August 2019 Newsletter to ClientsSubmitted by Moneywatch Advisors on August 6th, 2019
Enjoy this month’s edition that features an update to the Equifax breach in 2017, news of the recent Capital One breach and insight on the Federal Reserve’s decision to cut interest rates…
Equifax Data Breach: Were you affected by the Equifax data breach in September 2017? If so, you may be eligible for a settlement. The Federal Trade Commission announced that Equifax has agreed to pay at least $575 million to help people whose sensitive personal information was exposed. If you are affected you may be eligible to file a claim at www.EquifaxBreachSettlement.com. Unsure if your information was exposed, then use the Equifax data breach look-up tool at www.EquifaxBreachSettlement.com/eligibility. For more information regarding the settlement go to the FTC’s page, www.ftc.gov/Equifax.
Capital One Breach: On the heels of Equifax’s settlement comes an FTC announcement that Capital One exposed the personal information of 106 million of its credit card customers and applicants. We recommend clients check their credit report and place a freeze on credit accounts. To obtain free credit reports, simply visit www.annualcreditreport.com, call 1-877-322-8228, or complete the Annual Credit Report Request Form, which can be found at www.consumer.ftc.gov/articles/pdf-0093-annual-report-request-form.pdf, and mail it to: Annual Credit Report Request Service, P.O. Box 105281, Atlanta, GA 30348-5281.
Additionally, you can call the toll-free fraud number of any one of the three nationwide credit bureaus and place an initial or extended fraud alert on your credit report.
- Equifax: 1-800-525-6285; Equifax Information Services LLC, P.O. Box 105069, Atlanta, GA 30348-5069
- Experian: 1-888-397-3742; P.O. Box 9532, Allen, TX 75013
- TransUnion: 1-800-680-7289; Fraud Victim Assistance Department, P.O. Box 2000, Chester, PA 19016
For additional information on the Capital One breach visit: www.capitalone.com/facts2019/.
Federal Reserve Interest Rate Cut: On July 31 the Federal Reserve cut interest rates for the first time in a decade. As you probably know, the Fed’s main jobs are to maintain maximum employment and keep prices steady. For the Fed, steady prices means inflation of about 2%. Part of what drove this interest rate decrease is inflation hasn’t met their 2% target since they formally established it in 2012. Reducing interest rates increases the supply of money in the economy and, in theory, promotes growth and inflation.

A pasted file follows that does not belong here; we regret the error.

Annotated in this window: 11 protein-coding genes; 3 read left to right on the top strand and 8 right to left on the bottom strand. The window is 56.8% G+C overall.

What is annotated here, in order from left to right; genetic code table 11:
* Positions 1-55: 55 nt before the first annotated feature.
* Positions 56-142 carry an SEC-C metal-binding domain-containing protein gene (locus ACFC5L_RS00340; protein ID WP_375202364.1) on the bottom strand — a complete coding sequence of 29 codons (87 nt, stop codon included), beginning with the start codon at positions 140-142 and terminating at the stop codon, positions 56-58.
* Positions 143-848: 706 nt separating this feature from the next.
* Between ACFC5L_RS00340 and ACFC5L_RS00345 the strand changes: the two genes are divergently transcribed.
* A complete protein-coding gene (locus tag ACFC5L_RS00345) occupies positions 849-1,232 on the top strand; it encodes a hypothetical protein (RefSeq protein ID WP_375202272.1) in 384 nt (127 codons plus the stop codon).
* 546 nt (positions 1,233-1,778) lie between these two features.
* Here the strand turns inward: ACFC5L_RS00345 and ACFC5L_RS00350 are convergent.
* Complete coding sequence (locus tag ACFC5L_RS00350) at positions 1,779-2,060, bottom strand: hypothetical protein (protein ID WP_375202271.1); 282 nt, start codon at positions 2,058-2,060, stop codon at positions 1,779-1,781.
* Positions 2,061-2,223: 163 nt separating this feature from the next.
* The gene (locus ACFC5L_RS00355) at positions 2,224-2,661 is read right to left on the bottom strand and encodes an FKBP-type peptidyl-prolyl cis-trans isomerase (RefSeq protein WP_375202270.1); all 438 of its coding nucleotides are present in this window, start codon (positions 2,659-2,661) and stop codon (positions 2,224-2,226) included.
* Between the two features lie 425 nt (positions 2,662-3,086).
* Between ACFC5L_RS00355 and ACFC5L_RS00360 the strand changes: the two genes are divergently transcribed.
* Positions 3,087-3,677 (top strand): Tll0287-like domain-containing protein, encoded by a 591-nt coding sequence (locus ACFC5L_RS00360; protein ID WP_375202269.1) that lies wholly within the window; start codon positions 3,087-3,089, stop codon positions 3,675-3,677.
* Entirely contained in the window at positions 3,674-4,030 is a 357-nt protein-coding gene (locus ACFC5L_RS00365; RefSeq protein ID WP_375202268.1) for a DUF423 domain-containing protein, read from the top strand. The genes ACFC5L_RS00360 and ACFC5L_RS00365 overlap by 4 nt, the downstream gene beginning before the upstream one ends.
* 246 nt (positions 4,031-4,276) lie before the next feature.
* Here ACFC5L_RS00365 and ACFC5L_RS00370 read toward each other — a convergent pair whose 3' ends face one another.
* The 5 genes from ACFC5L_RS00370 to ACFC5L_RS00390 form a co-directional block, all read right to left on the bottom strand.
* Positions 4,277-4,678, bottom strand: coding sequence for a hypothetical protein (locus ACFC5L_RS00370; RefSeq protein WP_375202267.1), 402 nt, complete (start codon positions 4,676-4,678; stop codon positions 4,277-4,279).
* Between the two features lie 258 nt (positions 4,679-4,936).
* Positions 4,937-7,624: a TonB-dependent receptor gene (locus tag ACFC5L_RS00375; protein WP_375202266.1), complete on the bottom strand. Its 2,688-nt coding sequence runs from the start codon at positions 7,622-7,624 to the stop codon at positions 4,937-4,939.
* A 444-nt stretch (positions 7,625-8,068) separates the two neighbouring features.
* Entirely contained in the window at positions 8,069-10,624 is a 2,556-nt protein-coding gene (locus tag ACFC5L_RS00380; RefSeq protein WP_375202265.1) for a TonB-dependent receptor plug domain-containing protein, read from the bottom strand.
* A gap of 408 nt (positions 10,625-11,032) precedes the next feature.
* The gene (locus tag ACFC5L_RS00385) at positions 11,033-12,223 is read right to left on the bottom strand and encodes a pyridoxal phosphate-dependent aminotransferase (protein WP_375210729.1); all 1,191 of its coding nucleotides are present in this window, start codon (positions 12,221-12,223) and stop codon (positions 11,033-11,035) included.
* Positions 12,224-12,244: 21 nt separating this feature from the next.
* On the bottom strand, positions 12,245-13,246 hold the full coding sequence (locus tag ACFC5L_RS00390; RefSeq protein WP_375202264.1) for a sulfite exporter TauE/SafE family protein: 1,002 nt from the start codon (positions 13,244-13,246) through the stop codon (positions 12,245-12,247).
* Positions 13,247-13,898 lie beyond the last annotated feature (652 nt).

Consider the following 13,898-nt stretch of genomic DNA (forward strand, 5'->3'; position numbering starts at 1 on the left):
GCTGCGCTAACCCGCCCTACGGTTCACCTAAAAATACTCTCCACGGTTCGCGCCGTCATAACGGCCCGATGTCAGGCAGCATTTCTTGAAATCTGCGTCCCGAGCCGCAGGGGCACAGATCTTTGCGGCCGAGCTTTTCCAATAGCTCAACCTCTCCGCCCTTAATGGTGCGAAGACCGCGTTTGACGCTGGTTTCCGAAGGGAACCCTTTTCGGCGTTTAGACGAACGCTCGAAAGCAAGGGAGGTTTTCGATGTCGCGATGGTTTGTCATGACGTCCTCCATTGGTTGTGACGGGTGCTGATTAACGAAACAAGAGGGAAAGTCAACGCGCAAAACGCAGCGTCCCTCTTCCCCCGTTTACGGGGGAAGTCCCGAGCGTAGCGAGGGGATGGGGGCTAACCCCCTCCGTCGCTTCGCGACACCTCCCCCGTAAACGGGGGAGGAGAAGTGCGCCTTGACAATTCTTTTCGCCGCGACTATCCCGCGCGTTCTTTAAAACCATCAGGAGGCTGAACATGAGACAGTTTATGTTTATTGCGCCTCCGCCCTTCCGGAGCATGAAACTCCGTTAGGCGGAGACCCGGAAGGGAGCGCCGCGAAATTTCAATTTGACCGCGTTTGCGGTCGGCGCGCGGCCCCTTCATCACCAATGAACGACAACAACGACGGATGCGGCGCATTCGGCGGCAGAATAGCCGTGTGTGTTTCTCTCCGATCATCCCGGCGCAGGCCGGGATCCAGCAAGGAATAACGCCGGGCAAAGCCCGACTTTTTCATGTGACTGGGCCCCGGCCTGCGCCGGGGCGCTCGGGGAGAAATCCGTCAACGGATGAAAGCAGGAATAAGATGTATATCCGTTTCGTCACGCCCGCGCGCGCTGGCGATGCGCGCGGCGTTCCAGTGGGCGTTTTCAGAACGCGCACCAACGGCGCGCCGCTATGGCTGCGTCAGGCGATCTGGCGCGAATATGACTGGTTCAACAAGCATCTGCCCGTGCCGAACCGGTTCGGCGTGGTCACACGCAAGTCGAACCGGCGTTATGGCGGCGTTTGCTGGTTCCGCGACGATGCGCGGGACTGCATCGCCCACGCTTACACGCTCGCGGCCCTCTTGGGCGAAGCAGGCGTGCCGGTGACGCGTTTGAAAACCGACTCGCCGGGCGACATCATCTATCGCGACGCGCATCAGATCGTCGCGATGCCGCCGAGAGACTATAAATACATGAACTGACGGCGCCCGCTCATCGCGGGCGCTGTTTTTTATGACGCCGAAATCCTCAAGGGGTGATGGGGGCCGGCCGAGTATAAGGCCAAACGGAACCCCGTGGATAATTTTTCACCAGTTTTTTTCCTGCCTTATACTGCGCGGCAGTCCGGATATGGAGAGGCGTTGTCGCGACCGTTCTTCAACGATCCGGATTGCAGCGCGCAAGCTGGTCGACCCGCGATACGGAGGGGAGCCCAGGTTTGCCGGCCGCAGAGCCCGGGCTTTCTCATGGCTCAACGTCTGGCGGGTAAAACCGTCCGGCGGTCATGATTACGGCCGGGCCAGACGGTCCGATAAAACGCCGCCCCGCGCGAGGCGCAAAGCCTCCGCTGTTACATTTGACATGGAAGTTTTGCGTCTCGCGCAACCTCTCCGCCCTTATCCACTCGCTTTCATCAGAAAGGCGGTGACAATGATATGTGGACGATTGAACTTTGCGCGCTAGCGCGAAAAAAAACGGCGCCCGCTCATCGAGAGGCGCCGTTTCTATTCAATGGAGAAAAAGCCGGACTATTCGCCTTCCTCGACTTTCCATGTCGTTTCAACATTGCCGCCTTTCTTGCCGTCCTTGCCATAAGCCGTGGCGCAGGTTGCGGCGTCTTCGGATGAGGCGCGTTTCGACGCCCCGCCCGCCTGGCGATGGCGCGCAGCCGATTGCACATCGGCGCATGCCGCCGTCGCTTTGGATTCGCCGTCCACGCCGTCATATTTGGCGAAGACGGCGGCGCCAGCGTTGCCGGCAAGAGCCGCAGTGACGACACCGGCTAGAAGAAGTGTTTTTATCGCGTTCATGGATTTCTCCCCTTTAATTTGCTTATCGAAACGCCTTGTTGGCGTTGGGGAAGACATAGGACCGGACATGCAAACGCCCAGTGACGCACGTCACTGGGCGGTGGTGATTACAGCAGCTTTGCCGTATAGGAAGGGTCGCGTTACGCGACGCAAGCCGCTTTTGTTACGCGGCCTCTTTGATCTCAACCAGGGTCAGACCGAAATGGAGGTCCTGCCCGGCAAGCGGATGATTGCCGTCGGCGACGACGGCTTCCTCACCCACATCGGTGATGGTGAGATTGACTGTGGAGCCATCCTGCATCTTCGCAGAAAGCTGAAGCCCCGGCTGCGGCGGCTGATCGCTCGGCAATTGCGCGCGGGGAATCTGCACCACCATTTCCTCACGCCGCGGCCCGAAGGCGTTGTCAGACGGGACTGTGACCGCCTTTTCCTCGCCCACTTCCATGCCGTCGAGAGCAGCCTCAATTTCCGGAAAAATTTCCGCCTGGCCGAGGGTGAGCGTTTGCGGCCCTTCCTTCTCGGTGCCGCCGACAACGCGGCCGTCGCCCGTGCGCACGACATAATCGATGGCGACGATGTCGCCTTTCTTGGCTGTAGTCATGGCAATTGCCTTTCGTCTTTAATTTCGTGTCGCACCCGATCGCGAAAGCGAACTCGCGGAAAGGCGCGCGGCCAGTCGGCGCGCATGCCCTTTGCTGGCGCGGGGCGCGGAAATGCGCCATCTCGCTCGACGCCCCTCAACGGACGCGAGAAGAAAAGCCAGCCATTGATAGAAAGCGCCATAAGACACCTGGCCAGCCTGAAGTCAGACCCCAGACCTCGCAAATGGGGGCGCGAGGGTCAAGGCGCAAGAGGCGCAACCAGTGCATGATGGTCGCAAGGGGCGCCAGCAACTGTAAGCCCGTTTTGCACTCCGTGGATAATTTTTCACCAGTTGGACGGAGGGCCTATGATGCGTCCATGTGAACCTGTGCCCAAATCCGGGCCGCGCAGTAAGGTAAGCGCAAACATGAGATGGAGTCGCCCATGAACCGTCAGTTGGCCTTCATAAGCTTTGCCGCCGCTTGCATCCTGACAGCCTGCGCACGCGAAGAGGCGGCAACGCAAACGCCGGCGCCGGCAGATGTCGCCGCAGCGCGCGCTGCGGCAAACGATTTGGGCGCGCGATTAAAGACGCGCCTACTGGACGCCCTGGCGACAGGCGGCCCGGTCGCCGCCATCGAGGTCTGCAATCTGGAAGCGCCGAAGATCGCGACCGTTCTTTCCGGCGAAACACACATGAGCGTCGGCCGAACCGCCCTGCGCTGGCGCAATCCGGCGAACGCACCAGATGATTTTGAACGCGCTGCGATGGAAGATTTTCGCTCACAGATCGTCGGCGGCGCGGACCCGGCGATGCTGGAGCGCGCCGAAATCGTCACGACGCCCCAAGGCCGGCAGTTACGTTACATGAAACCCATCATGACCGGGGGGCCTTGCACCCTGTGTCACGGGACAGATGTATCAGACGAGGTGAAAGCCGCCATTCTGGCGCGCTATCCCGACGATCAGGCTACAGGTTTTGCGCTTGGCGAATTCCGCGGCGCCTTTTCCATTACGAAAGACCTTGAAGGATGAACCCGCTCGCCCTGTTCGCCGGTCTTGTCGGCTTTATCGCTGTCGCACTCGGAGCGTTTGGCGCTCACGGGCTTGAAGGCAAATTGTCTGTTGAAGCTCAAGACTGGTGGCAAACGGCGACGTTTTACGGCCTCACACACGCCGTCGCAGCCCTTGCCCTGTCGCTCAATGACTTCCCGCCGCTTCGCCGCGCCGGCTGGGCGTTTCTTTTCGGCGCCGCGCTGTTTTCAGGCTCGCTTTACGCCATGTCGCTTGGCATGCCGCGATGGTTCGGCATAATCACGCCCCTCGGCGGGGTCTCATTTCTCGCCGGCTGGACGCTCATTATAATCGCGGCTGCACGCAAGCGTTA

Despite very low unemployment rates and strong consumer spending, the Fed has also cited uncertainty about global economic growth as justification for the rate cut. In our global economy, U.S. companies don’t operate just domestically and the fear is that slow international growth could impact our economy here at home. So, they have termed this their “insurance cut” in an effort to prod growth to continue.
So, what does this mean for our investments in stock and bond mutual funds? For our bond funds, the rates set by the Fed have their biggest impact on short-term bonds. Longer-term bonds are less affected by the Fed’s policies than they are by growth and inflation expectations. Our short-term funds include Lord Abbett Short Duration (LLDYX and LALDX), while our medium-term bond funds include Loomis Sayles Bond Fund (LSBNX and LSBDX). The total returns (price increases plus dividends) of these funds have been quite good so far this year and we don’t expect major price or yield fluctuations from the Fed’s interest rate move alone.
As for stock mutual funds, the S&P 500 has performed amazingly well so far this year. While the market initially reacted negatively to the Fed’s cautiousness about future rate decreases this year, we believe minor moves such as this are of minimal consequence for stocks over the long-term.
Thank you for your continuing confidence.
Past performance is no guarantee of future results. The opinions expressed are those of Moneywatch Advisors, Inc. and are no guarantee of the future performance of any particular fund. This information is for educational purposes only and is not intended as investment advice. Please consult your financial advisor for more detailed information or for advice regarding your individual situation.